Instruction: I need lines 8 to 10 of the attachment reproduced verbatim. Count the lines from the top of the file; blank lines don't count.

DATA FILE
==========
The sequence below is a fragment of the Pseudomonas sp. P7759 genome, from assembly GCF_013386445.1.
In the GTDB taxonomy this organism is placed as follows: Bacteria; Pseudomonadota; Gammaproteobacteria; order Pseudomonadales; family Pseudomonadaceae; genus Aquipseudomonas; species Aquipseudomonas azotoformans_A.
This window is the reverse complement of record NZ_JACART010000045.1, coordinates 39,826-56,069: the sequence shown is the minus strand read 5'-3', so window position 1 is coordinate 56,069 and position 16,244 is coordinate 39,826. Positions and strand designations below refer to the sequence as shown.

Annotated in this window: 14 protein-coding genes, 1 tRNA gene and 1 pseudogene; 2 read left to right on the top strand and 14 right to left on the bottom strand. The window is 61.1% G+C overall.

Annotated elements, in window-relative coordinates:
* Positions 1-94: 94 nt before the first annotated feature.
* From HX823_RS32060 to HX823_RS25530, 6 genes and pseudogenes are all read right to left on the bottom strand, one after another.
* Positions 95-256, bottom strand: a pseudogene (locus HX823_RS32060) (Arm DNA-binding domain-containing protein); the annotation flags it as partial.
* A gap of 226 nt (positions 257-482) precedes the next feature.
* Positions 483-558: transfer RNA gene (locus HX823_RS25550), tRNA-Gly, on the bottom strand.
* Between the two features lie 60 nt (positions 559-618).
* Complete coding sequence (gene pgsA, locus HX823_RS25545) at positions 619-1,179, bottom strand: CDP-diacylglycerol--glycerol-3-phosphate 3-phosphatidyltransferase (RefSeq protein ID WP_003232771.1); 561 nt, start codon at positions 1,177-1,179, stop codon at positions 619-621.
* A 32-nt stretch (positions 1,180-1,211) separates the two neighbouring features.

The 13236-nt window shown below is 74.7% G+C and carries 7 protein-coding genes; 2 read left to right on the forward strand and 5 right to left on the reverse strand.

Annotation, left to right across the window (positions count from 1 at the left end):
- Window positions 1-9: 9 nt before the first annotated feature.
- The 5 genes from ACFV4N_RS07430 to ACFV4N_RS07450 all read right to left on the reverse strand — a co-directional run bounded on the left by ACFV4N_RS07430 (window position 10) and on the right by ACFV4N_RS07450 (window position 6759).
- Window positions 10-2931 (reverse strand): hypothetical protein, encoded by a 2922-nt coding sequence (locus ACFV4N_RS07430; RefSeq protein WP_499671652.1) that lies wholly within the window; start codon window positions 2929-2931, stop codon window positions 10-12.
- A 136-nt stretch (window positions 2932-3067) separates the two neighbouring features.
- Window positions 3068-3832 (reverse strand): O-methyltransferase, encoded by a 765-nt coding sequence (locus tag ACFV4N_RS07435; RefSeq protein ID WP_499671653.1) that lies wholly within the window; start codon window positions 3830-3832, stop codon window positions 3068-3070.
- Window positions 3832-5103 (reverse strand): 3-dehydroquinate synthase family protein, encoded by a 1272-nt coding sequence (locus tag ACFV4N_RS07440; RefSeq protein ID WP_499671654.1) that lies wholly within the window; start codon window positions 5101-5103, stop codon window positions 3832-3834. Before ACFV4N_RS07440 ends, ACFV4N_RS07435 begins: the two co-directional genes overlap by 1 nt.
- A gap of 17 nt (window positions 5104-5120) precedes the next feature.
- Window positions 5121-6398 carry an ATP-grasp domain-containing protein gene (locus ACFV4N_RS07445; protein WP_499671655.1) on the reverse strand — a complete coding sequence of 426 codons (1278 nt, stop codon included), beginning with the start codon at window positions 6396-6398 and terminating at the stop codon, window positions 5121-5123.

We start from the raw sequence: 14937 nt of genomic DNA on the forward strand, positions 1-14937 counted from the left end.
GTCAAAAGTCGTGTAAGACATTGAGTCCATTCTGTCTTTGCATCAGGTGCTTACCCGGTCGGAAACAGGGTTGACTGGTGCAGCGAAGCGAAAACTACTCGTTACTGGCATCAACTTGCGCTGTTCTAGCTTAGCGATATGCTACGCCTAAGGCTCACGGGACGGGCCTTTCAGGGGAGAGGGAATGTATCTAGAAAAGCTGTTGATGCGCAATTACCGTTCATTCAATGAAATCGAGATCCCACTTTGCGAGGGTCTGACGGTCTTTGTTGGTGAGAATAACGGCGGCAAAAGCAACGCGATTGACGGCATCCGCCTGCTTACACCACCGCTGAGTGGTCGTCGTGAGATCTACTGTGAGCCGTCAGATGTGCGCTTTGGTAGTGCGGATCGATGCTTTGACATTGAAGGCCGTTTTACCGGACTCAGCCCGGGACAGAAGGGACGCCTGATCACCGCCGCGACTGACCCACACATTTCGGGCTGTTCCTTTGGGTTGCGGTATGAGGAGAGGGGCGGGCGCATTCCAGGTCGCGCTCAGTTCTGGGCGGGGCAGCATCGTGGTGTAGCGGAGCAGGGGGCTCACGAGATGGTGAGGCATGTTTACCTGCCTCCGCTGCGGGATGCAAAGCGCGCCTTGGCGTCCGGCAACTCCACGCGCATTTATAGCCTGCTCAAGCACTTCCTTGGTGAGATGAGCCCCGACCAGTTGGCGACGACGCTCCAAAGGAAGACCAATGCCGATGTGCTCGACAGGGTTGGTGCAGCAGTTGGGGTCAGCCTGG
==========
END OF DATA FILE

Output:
* Positions 95-256, bottom strand: a pseudogene (locus HX823_RS32060) (Arm DNA-binding domain-containing protein); the annotation flags it as partial.
* A gap of 226 nt (positions 257-482) precedes the next feature.
* Positions 483-558: transfer RNA gene (locus HX823_RS25550), tRNA-Gly, on the bottom strand.